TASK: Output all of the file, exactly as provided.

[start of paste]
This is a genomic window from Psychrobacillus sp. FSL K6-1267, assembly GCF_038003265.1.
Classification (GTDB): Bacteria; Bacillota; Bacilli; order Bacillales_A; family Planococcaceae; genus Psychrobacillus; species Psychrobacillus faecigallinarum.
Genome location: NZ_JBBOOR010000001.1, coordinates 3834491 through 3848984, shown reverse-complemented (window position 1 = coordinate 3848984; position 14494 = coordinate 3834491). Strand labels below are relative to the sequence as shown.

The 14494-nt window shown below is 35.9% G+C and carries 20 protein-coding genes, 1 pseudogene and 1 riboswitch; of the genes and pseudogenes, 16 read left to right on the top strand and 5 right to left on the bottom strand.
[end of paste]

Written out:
This is a genomic window from Psychrobacillus sp. FSL K6-1267, assembly GCF_038003265.1.
Classification (GTDB): Bacteria; Bacillota; Bacilli; order Bacillales_A; family Planococcaceae; genus Psychrobacillus; species Psychrobacillus faecigallinarum.
Genome location: NZ_JBBOOR010000001.1, coordinates 3834491 through 3848984, shown reverse-complemented (window position 1 = coordinate 3848984; position 14494 = coordinate 3834491). Strand labels below are relative to the sequence as shown.

The 14494-nt window shown below is 35.9% G+C and carries 20 protein-coding genes, 1 pseudogene and 1 riboswitch; of the genes and pseudogenes, 16 read left to right on the top strand and 5 right to left on the bottom strand.